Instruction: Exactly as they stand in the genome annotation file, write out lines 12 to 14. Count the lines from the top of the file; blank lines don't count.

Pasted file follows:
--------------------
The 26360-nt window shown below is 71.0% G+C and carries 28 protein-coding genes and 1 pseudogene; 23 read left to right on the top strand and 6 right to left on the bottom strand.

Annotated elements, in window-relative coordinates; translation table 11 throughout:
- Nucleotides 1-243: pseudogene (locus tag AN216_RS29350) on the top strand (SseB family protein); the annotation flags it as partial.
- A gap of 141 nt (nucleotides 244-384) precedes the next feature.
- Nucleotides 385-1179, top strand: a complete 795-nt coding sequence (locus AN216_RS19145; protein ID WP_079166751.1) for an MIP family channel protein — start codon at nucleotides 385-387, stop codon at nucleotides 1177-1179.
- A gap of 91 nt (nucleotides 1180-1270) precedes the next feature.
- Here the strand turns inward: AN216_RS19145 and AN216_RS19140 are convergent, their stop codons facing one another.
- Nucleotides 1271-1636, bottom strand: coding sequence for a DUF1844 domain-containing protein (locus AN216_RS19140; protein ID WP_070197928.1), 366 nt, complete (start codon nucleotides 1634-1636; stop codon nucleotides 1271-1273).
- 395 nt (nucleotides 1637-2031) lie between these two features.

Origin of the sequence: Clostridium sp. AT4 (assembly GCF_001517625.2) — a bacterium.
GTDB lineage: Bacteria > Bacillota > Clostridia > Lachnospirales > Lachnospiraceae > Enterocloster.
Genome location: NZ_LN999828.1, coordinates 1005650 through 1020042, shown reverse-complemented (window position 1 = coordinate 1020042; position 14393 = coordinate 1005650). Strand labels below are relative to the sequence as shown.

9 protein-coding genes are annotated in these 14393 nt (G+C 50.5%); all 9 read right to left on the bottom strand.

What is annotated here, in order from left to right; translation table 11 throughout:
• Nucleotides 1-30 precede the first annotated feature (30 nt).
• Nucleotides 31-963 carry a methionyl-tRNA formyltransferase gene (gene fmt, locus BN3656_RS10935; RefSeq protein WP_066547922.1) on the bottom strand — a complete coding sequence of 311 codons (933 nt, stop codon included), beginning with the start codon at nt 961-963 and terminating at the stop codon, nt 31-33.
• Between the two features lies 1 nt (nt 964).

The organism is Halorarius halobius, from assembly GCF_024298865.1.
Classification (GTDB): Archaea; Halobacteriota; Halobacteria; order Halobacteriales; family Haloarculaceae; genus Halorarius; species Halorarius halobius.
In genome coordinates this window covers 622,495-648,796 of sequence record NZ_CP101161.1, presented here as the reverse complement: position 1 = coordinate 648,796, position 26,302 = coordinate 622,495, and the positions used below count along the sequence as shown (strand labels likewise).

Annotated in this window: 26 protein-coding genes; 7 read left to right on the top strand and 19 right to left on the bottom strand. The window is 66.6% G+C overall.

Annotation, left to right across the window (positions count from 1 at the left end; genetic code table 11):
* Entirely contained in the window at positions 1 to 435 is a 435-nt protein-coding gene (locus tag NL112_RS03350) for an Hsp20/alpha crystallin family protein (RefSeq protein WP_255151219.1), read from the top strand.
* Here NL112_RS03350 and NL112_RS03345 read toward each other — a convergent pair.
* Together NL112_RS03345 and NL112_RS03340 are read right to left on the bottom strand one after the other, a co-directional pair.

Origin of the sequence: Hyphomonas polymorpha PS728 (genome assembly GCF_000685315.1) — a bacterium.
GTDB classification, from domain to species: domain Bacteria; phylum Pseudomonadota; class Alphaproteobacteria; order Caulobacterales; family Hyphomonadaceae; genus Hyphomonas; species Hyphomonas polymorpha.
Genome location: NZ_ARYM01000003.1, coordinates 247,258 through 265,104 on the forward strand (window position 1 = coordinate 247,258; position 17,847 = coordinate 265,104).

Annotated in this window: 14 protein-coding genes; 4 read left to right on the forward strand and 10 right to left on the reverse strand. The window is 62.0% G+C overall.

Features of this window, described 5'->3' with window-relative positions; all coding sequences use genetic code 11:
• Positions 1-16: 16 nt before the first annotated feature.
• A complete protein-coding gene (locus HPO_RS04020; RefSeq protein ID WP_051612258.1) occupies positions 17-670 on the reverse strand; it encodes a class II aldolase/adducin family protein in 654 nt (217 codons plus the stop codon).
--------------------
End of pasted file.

Genome location: NZ_LN999828.1, coordinates 1005650 through 1020042, shown reverse-complemented (window position 1 = coordinate 1020042; position 14393 = coordinate 1005650). Strand labels below are relative to the sequence as shown.

9 protein-coding genes are annotated in these 14393 nt (G+C 50.5%); all 9 read right to left on the bottom strand.

What is annotated here, in order from left to right; translation table 11 throughout: